How does Aromatherapy Work in the Body?
Most people do not realize that aromatherapy essential oils enter the blood stream of the body and act as catalysts to create balance in the cells and organs.
Let’s take a short and very simplified journey with a molecule of essential oil through the body. To begin, the molecules of oil are small due to the distillation process. Their small size and the polarity determine how fast the oil molecule will penetrate through the outer layer of skin, the epidermis. They often go through via a hair follicle or sweat gland. Larger chemical molecules in an oil like Jasmine are often held in the epidermis reservoir. Jasmone, a large ketone molecule will take longer (20-30 minutes) than the tiny monoterpenes in Jasmine (10-15 minutes). The oil molecule than travels to the dermis and enters the blood capillaries there. Eventually it passes to the arteries and veins throughout the body. As the oil molecule moves through the blood stream, it finds the right cell receptor for binding. For example, a molecule of Rosemary travels to cell receptors on the liver. Finding the right cell receptor, it acts to regenerate and balance this vital organ. The oil molecule will leave the body in 4 to 24 hours. Usually, it is processed by the liver to become water-soluble. It then moves out of the body through the kidneys into the urine.
Factors affecting the Absorption Into the Skin
- Condition of the Stratum Corneum, the top layer of the Epidermis - Skin diseases such as eczema can hinder the flow, but psoriasis can facilitate it.
- Skin Hydration - A hot bath or shower can increase the absorption of essential oils.
- Occlusions - Covering the skin with clothes, bandages etc. will increase the temperature and absorption of essential oils
- Viscosity of Carrier Oils - Apricot oil is thinner than the viscous Avocado oil, so it facilitates absorption of essential oils.
- Temperature - Warmth of air or water increases blood capillary circulation and absorption of essential oils. Heat due to exercise increases absorption also.
The Olfactory Introduction into the Body
The other main path for essential oils to enter the body is through the olfactory system. This is how the name Aromatherapy came about. As a person inhales the essential oil, the molecule of oil goes up into the back of each nostril to the postage size Epithelium patch. The molecules attach to receptors on the cilia hairs in the nose space. They turn into nerves on the other side of the mucous patch, which sends the odor info on to the olfactory bulb. This means the essential oil itself is not sent to the brain, but instead a neural translation of the complex essential oils. The millions of nerves enter through the ethmoid bone to the olfactory bulb and coalesce into two large nerves that go back to the limbic brain in the inner center of the head. The right nerve goes back to the Amygdala, a center for emotions in the limbic system. There the aromatic info is connected to the emotions of the situation.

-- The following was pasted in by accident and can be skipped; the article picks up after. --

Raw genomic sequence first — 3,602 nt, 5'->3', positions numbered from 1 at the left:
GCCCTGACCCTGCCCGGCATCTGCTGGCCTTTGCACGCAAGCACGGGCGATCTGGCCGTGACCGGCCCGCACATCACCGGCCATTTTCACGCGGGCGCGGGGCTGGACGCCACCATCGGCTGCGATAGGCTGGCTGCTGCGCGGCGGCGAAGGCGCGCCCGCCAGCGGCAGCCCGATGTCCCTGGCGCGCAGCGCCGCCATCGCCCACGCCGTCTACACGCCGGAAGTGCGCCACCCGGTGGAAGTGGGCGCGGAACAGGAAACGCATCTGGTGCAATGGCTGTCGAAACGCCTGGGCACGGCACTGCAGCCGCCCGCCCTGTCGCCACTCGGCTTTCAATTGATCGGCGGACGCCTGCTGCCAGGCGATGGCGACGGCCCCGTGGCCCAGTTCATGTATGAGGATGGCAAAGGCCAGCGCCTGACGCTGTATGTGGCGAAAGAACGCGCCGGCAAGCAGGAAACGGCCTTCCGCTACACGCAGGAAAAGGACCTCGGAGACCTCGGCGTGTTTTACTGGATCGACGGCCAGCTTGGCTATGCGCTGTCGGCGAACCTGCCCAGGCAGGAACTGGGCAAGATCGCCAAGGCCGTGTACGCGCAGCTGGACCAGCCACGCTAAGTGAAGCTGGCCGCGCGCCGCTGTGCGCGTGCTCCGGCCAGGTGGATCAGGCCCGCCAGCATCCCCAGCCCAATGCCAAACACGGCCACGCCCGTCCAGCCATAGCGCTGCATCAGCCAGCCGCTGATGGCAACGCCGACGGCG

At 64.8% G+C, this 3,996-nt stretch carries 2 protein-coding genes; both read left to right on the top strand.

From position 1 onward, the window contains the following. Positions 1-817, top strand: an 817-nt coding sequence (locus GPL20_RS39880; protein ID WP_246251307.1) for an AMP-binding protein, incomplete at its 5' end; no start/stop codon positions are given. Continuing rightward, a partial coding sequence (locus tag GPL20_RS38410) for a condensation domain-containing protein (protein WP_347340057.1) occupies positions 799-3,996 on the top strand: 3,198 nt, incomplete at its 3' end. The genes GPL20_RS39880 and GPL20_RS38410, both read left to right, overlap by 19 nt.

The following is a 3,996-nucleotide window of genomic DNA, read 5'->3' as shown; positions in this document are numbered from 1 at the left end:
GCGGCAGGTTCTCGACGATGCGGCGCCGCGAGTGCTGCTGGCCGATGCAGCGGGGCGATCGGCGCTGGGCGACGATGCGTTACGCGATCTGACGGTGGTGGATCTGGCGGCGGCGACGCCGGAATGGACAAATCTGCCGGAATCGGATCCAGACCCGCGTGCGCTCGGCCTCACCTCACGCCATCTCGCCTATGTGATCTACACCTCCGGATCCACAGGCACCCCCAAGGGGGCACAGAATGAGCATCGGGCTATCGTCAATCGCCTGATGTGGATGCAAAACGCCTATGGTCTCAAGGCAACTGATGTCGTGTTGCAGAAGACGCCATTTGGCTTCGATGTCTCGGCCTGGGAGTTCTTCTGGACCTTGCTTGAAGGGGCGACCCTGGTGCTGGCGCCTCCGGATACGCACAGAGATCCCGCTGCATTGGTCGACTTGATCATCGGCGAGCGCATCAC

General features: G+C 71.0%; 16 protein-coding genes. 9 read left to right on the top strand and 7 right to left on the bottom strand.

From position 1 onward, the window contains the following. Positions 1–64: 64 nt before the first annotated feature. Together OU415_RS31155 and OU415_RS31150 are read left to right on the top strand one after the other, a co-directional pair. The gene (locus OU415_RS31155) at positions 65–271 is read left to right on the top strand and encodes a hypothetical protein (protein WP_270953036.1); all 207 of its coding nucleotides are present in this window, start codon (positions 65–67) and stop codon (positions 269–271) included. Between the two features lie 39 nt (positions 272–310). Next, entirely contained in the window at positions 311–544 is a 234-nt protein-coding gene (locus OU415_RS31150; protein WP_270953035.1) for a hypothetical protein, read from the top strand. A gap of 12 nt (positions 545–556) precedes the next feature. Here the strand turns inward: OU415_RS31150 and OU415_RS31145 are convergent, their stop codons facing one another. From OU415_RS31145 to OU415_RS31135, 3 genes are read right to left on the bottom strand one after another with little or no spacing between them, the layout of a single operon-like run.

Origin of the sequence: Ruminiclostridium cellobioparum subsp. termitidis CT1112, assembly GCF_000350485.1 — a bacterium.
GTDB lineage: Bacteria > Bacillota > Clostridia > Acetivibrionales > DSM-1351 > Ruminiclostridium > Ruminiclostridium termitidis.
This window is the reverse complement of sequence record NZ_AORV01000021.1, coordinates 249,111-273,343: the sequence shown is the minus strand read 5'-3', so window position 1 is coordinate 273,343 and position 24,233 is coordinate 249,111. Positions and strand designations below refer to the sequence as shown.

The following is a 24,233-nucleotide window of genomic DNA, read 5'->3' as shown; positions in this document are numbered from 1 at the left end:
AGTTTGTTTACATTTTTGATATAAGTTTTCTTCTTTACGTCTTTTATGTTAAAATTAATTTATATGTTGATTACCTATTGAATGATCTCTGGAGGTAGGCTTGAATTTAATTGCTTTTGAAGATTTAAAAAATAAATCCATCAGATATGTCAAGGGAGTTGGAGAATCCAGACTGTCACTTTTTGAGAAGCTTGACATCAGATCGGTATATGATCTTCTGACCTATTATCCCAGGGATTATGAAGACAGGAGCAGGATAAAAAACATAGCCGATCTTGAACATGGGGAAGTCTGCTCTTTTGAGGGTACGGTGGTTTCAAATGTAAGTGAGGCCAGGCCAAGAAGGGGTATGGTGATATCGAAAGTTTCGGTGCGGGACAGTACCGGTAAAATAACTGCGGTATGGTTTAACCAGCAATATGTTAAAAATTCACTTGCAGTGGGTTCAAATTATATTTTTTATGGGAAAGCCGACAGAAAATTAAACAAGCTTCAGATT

For example, you are at a Flower Show with a good friend. As you smell the freesias and gardenias, your friend turns to you and says he loves you. You will always have a wonderful feeling about the smell of these flowers.
The nerve information is sent on from the Amygdala to the Hippocampus, a center for short term (3 years) memory in the Limbic system. So, right away, the smell, emotion, and memory are commingled, as they are stored in the Limbic system. Then this information goes on to the Hypothalamus for long-term memory. It is passed on to the Pituitary or master gland and eventually the whole endocrine system.
This is a very elementary version of how essential oils affect the emotions, memory, and our hormonal system.
The Stupendous Benefits of the Aromatherapy Essential Oil Process
The incredible value of aromatherapy essential oils is there is no toxic build up in the body. The oils are excreted through the sweat glands, exhaled through the respiratory system, and filtered by the kidneys.
There are no physical allergies since particles of pollen are too large to make it through the distillation process.
There are no side effects associated with aromatherapy essential oils since their connection to cell receptors is natural with no optical isomers involved. It makes the use of oils in general much safer than pharmaceutical drugs, if the proper amount is used.